Several members of our firm had the pleasure of meeting with Michael Clancy, the on-staff financial planner for Drexel University's medical school students.
Michael told us a bit about what his days are like and shared some of his methods for trying to make a positive impact on the financial lives of future doctors.
It was incredibly refreshing to witness his clear passion for helping students at a particular juncture in their lives. Michael clearly loves the work he does.
If you're a med student, you will soon achieve an earning power that is the envy of almost everyone. But there are some adverse conditions that can lead to the perfect (financial) storm for the physician just starting out in practice.
According to the National Center for Education Statistics, the average debt per borrower for the college graduation class of 2014 was close to $35,000. For graduating physicians, on the other hand, the average debt was $175,000, according to the American Association of Medical Colleges. Many med students feel overwhelmed by what they owe.
Your Late Start
Most graduates in other professions begin earning in their mid-to-late-twenties. The average physcian isn't ready to do that unitl their mid-thirties. The power of time when it comes to growing money cannot be over stressed.
You will be a doctor, after all, and that comes with society's (and perhaps your own) lifestyle expectations. Couple that with years of literally "living like a resident," and it's easy to see how the new physcian might welcome more than a little luxury.
As a new physician, your financial situation may seem daunting, especially when many of life's big decisions are intersecting all at once. But balancing large debt with substantial income is more doable, as long as it is approached with discipline from the outset.
David and Jim recently were invited to spend a few moments with The Physician Financial Success podcast hosted by Josh Mettle.
In his show, Josh interviews professionals and doctors in the hope to help physicians avoid financial landmines. We're thrilled that our message is getting out there and check back soon for the podcast!
The stock market has seen heightened volatility recently, with the S&P 500 down 1.5% one day, up 1.8% the next, and down 2.1% the day after that. In general, investors are well-served by ignoring this kind of short-term volatility, and instead focusing on the long-term.
But speaking of the long-term: We've been saying for a while now that stocks, particularly US stocks, are overvalued. In fact, last summer we made the decision to move a fraction of our clients' stock positions to cash. When you look at the ratio between the current price of stocks to companies' past 10 years of earnings, you see that Mr. Market is asking investors to pay more for those earnings than it has at all but a few times in history. And, when you pay too much for stocks, returns over the next decade tend to be less than amazing.*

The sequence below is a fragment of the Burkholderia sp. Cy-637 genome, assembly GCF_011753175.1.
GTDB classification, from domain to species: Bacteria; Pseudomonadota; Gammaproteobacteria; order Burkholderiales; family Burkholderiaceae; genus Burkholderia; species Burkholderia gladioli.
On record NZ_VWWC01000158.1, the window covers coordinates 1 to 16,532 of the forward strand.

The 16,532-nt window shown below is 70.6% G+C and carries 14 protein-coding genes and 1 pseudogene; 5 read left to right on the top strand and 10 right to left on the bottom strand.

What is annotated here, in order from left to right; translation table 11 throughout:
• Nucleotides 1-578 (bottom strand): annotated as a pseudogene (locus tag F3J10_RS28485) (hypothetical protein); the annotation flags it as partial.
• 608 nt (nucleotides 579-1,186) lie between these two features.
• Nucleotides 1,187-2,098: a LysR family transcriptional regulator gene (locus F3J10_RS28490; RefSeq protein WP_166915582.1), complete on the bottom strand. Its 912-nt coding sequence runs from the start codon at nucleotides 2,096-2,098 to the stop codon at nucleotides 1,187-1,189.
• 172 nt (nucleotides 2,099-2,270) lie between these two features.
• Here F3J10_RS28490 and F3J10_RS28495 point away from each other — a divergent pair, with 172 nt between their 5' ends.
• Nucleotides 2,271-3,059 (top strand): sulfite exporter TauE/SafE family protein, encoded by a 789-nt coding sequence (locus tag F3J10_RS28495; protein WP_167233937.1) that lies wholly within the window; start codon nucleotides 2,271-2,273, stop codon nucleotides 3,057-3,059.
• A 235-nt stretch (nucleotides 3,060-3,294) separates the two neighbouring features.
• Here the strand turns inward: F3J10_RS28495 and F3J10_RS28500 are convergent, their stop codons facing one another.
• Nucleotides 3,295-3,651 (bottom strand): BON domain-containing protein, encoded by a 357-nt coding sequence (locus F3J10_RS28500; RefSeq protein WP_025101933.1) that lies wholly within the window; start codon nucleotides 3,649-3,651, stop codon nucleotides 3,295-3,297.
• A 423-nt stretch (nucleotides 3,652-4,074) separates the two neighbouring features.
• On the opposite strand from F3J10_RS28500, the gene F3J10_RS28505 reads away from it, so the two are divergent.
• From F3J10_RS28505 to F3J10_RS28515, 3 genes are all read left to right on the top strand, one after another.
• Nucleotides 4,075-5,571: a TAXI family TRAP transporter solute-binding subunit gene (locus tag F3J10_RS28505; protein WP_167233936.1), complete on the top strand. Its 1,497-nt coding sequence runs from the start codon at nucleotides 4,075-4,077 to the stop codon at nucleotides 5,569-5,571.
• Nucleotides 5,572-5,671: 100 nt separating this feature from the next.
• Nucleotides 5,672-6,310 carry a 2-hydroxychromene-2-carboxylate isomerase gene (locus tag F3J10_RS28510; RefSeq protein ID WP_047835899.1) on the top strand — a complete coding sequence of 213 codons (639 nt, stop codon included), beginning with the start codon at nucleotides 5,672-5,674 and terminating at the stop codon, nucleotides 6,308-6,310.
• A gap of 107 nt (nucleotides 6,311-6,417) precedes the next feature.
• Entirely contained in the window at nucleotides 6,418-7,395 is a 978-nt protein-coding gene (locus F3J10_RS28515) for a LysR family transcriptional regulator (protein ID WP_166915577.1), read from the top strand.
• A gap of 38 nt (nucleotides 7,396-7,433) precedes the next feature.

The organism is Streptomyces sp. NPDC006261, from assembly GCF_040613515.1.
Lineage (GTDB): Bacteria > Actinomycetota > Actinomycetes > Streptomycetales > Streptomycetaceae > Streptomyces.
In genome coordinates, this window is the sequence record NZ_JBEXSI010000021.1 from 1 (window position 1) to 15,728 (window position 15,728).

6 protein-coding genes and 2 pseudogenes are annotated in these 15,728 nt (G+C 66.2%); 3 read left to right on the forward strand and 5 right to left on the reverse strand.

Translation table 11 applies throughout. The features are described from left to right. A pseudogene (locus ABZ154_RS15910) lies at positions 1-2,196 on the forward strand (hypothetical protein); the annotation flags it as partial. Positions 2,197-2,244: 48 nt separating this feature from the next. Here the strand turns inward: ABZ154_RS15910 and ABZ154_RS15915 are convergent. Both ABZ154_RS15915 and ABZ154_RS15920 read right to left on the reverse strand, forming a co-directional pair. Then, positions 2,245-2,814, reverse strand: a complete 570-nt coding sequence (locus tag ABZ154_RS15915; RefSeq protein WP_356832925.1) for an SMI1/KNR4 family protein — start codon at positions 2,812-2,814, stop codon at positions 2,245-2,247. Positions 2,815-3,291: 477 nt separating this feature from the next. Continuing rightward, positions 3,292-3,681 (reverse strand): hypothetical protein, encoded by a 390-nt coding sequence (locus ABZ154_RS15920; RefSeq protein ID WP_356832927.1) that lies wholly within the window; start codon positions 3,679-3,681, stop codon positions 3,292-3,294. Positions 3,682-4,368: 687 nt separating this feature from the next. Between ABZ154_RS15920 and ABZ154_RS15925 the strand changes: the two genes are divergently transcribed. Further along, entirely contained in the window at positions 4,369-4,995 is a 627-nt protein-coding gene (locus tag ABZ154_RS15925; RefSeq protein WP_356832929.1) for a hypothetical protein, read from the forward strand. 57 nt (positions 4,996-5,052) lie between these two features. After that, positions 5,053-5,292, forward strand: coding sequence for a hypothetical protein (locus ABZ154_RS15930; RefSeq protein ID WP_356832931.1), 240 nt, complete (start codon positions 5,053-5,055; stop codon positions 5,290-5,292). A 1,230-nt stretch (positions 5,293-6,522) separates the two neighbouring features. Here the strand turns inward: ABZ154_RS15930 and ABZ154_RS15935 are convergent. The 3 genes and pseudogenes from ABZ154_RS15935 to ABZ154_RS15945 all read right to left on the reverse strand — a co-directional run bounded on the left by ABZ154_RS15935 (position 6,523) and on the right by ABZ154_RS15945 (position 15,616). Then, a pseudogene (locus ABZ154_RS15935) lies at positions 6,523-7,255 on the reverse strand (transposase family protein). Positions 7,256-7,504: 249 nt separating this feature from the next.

Is the recent volatility a sign that stocks are about to return to lower valuations? We have no idea (heck, the S&P is now up 2.9% the past three days). But, in the meantime, we're comfortable giving up some potential gains in case they do.
*Please remember that past performance may not be indicative of future results.
During the summer I attended the Exponential Conference conference in NYC. There was lots of buzz about medical technology just on the horizon: artificial intelligence that can instantly summarize hundreds of pages of electronic records. DNA sequencing that's affordable for everyone, and systems that diagnose certain diseases more accurately than humans currently can. There was also talk of nanobots and uploading oneself to the cloud...but I can only take so much future.
October 11th and 12th were magical days!!! I participated in the Ride to Conquer Cancer, a 2-day event traveling 150 miles in support of the Abramson Cancer Center. What a privilege it was to ride alongside cancer suvivors and the scientists who are eradicating cancer. We left Philadelphia at 7:00 and continued for 69 miles in pouring rain, but it didn't matter. What mattered was that we were collectively taking time out to remember those who had died of cancer, celebrating those who were living with cancer, and raising funds to find a cure.
When my mom picked a bank, she looked for the one with the closest branch. When I picked my bank, I browsed the web to find which one had the best app.
Most banks got that and have massively invested in their tech capablities. Let's be honest, most wealth management practices haven't (often for valid reasons: a good part of the industry's clients are 50+, and only a few of these firms have the financial capacity to meaningully invest in technology).
A bunch of us spent most of our week down in Florida for a conference held by Raymond James (our primary custodian). In addition to wonderful weather and the joy of spending time with our peers, we also learned a lot. My main take: how much everyone is (finally!) investing in technology. Raymond James announced very exciting new toys that I can't wait to get my hands on; but more importantly, they announced a lot of new capabilities for our clients that will really make a difference!